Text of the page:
Don McKellar has been quickly acquiring a reputation as the Orson Welles of new Canadian cinema, what with his work as a writer (Thirty Two Short Films About Glenn Gould, The Red Violin), actor (eXistenZ, The Red Violin), and now the triple-threat: writer-actor-director. With Last Night, McKellar even enjoys his cachet by casting Canada's most famous auteur, David Cronenberg, in a supporting part. (In exchange, Cronenberg cast McKellar in eXistenZ.)
McKellar's feature directorial debut envisions how several individuals would spend their last hours on Earth, knowing that the world is coming to an end. Patrick (McKellar) tries to reconnect with his family for a bogus Christmas dinner, then decides to spend his remaining time alone. Craig (Callum Keith Rennie) tries to have sex with everyone, including his former French teacher (Genevieve Bujold). A gas company employee (Cronenberg) calls each of his customers to assure them they will receive service right to the end. And Sandra (Sandra Oh) tries hopelessly to cross town to spend her last night with her husband.
These and the other characters in McKellar's highly schematic screenplay appear beyond panic and despair. Their primary disposition is simple resignation, although Sandra occasionally shows frustration in her tragicomic effort to get home. Last Night utilizes the Independence Day and Deep Impact formula of focusing on specific characters, but completely dispenses with pseudo-scientific exposition. McKellar makes no attempt to explain the cataclysmic event to come, but he implies it has been widely known for some time.
As the plot progresses, the characters find connections with one another (some surprising and unexpected), which leads to McKellar's overemphatic message about the need for love, compassion and alliance. In particular, Patrick and Sandra rediscover the need to belong to humanity-and each other-before it's too late. (For an 'end of the world' movie, Last Night is very upbeat.)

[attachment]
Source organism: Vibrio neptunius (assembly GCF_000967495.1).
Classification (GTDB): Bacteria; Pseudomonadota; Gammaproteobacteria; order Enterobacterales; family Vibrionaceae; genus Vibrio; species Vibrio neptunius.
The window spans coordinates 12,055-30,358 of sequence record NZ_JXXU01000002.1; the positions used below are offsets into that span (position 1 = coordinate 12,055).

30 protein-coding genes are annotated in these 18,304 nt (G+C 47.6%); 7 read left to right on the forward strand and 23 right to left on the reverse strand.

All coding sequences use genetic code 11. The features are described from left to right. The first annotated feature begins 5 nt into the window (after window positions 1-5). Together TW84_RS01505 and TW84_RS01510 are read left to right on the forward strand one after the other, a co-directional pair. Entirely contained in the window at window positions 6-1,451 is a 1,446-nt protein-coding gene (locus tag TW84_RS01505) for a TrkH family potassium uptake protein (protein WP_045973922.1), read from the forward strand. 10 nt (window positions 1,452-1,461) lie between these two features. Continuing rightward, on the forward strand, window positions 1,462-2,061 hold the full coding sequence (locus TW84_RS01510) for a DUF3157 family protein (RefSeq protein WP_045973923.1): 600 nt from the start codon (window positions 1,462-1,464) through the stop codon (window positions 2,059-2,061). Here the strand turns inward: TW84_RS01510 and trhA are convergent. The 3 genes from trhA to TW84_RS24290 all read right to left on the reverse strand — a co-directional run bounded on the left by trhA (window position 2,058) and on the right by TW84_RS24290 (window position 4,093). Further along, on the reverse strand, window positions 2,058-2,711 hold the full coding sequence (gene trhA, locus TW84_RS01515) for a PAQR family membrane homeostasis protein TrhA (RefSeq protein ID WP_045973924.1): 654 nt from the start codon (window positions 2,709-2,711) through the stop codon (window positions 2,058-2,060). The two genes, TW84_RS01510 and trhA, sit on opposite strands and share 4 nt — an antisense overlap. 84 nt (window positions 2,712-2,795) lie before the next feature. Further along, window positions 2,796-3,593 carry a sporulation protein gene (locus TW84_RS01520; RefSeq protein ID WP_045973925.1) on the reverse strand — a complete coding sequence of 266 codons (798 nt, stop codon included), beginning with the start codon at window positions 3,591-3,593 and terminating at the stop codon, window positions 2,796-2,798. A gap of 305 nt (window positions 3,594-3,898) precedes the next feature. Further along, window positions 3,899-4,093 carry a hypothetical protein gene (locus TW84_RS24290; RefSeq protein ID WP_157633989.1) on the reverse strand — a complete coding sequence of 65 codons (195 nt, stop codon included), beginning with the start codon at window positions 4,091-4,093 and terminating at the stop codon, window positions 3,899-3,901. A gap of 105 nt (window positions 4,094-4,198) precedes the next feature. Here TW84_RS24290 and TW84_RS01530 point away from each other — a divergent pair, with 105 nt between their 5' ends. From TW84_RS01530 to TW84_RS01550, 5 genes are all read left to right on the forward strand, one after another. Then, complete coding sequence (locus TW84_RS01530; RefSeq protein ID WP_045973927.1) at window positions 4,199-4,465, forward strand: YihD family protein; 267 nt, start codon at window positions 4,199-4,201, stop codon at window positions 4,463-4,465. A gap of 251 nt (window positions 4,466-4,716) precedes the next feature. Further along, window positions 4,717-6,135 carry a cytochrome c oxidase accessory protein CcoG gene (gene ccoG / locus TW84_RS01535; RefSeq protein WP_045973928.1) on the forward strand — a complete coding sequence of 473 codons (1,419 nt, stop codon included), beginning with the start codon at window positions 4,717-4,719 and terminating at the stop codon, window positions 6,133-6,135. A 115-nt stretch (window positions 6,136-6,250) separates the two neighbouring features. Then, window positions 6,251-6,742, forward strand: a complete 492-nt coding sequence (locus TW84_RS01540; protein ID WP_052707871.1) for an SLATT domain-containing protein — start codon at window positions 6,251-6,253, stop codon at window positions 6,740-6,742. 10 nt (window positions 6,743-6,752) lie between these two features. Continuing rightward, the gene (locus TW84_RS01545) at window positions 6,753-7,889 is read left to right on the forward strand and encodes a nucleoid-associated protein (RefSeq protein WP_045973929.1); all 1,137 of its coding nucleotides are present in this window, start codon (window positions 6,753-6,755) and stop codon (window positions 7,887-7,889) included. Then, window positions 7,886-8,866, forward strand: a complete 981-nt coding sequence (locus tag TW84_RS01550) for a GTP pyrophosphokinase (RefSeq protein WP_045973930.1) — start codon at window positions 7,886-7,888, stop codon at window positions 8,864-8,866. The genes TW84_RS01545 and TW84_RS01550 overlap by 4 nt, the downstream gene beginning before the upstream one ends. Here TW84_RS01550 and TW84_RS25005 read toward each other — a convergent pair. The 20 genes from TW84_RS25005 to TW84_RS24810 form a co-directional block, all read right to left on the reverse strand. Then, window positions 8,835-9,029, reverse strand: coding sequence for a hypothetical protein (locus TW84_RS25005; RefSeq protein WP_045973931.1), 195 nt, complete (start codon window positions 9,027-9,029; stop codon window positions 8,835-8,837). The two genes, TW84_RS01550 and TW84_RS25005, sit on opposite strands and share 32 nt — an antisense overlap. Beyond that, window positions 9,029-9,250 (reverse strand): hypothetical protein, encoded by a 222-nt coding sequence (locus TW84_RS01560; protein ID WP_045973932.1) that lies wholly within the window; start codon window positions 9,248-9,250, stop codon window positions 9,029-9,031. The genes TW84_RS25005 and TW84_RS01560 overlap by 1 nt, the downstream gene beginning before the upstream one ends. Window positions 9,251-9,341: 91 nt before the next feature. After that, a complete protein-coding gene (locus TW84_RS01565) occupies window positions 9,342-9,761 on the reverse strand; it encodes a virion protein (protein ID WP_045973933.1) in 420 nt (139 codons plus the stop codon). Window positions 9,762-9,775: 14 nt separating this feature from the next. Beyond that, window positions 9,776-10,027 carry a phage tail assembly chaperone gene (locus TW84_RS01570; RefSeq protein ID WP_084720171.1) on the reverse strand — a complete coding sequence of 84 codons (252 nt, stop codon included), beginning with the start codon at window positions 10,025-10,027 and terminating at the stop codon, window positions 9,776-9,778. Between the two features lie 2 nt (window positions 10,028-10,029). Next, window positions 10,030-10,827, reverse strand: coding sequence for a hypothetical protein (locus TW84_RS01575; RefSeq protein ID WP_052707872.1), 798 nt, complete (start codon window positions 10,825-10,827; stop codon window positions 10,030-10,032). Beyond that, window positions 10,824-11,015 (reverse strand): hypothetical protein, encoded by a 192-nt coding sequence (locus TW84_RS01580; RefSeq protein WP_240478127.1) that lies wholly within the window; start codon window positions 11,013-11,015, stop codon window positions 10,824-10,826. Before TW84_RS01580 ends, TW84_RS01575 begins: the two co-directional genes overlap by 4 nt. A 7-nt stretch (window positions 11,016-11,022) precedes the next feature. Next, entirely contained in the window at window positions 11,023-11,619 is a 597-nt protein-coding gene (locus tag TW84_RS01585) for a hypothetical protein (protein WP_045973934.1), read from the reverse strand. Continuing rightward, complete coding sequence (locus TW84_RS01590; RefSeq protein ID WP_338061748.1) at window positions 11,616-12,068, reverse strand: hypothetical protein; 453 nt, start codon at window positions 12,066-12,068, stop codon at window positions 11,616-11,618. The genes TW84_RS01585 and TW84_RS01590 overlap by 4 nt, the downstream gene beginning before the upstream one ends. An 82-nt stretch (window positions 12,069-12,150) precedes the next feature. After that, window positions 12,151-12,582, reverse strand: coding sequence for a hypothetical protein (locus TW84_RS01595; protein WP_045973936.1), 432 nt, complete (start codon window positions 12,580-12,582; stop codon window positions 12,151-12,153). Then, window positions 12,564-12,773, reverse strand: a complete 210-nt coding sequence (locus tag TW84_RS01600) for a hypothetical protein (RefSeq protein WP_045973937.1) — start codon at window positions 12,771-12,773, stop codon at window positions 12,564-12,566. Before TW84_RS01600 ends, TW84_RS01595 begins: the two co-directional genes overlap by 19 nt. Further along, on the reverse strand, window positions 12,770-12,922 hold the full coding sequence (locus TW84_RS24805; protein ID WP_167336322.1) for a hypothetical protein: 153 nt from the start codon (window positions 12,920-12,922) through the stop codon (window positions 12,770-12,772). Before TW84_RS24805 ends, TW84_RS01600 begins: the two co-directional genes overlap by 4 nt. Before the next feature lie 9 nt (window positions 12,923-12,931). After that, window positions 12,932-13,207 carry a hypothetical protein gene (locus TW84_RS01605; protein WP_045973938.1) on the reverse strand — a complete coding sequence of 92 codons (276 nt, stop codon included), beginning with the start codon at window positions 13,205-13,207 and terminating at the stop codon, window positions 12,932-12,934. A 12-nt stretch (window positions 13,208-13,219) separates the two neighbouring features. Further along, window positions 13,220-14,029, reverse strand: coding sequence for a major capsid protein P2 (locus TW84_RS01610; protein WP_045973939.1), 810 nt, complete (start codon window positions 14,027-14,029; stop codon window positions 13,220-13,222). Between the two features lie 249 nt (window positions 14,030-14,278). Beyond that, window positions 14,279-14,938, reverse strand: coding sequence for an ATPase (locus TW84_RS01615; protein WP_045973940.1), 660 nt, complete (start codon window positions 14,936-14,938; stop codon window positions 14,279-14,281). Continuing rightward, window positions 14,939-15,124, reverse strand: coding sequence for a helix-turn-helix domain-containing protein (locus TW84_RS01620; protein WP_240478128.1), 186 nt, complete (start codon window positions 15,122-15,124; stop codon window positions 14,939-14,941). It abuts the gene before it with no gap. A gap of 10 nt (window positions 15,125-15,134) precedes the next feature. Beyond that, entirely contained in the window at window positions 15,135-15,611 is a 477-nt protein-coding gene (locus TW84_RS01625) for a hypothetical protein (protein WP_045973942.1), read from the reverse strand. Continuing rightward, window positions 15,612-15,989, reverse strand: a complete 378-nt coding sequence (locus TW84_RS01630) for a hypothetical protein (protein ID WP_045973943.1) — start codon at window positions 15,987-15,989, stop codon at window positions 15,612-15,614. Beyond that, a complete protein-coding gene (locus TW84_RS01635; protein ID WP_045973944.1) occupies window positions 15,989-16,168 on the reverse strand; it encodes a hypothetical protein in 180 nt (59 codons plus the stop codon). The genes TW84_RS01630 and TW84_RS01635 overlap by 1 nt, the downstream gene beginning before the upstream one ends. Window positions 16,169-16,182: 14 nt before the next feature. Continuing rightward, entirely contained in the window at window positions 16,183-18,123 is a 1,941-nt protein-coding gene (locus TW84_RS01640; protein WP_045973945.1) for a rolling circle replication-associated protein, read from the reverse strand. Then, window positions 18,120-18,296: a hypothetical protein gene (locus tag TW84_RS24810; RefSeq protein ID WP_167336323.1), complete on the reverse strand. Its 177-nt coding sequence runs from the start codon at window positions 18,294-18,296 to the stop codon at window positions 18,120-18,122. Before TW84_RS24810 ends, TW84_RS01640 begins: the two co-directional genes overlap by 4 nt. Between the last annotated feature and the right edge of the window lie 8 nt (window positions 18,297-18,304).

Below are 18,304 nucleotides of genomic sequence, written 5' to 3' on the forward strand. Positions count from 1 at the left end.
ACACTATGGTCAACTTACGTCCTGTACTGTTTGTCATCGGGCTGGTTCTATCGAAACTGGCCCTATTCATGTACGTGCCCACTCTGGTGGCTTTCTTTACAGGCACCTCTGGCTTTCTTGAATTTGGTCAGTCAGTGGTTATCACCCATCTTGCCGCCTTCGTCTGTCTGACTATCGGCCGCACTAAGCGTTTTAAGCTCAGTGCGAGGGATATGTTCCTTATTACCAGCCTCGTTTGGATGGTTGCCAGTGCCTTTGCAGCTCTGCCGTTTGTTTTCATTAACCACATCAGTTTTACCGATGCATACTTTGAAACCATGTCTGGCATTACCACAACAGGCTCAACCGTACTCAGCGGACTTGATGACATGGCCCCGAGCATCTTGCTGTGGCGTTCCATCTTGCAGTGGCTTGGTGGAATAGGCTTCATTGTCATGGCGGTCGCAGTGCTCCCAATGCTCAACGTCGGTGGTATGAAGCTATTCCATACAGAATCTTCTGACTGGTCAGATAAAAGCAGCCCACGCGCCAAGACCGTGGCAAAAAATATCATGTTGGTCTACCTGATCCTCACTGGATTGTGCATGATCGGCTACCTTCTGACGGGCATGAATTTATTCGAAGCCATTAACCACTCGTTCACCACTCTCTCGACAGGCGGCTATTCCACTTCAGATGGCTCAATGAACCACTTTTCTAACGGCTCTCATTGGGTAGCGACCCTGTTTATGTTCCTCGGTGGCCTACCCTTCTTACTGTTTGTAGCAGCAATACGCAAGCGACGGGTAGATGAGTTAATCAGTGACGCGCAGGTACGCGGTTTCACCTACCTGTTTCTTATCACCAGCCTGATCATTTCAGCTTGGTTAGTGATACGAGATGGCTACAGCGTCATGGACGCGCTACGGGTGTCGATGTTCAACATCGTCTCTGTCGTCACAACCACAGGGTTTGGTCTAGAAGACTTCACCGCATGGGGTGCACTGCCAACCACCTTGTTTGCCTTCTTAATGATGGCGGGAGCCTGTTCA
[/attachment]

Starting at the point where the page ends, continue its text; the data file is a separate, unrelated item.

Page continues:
Unfortunately, McKellar's vision of apocalypse is somewhat limited, both thematically and stylistically. The fact that the story is set entirely in an English-speaking Canadian city reduces the scope of the event, a few spotty and peripheral crowd scenes notwithstanding, and even McKellar's attempts at suggesting an enveloping chaos reveal a dramatist's orderly sensibility. Moreover, not all the main characters are given the same privileging: While McKellar's Patrick drones on about his feelings, many of the women (a mousy secretary in the gas company, the former teacher, and a prostitute, the only black character) are defined solely by their sexual desires and have little to say. The few elderly characters (including a jogger played by performance artist Jackie Burroughs) appear as mere flakes.
At least Last Night is less arty and pretentious than the films McKellar wrote for fellow Canadian wunderkind, Fran‡ois Girard (Thirty Two Short Films and The Red Violin). But McKellar also sacrifices artistic style by theatrically staging his lengthy and talky set-pieces in drab, colorless settings. For this reason, perhaps, whenever the characters 'kick off their heels' or expose their inner selves, the performances remain mannered and self-conscious.
Seemingly freed in the exterior scenes, McKellar shows more cinematic promise, particularly during some of Sandra's cross-town odyssey, which evokes the images of metropolitan alienation from Antonioni's middle-period work (e.g., La Notte and L'Eclipse). The highlight of the film comes at the outset, as Sandra shops for her last romantic dinner, in a well-edited title sequence set to the Fifth Dimension song, 'Last Night I Didn't Get to Sleep at All.' (Other solid-gold hits play throughout the story as a motif, but are used less effectively.)
Ultimately, Last Night employs an intriguing 'what if' scenario and mines a few authentic moments, but is hampered by the narrow imagination of its young creator.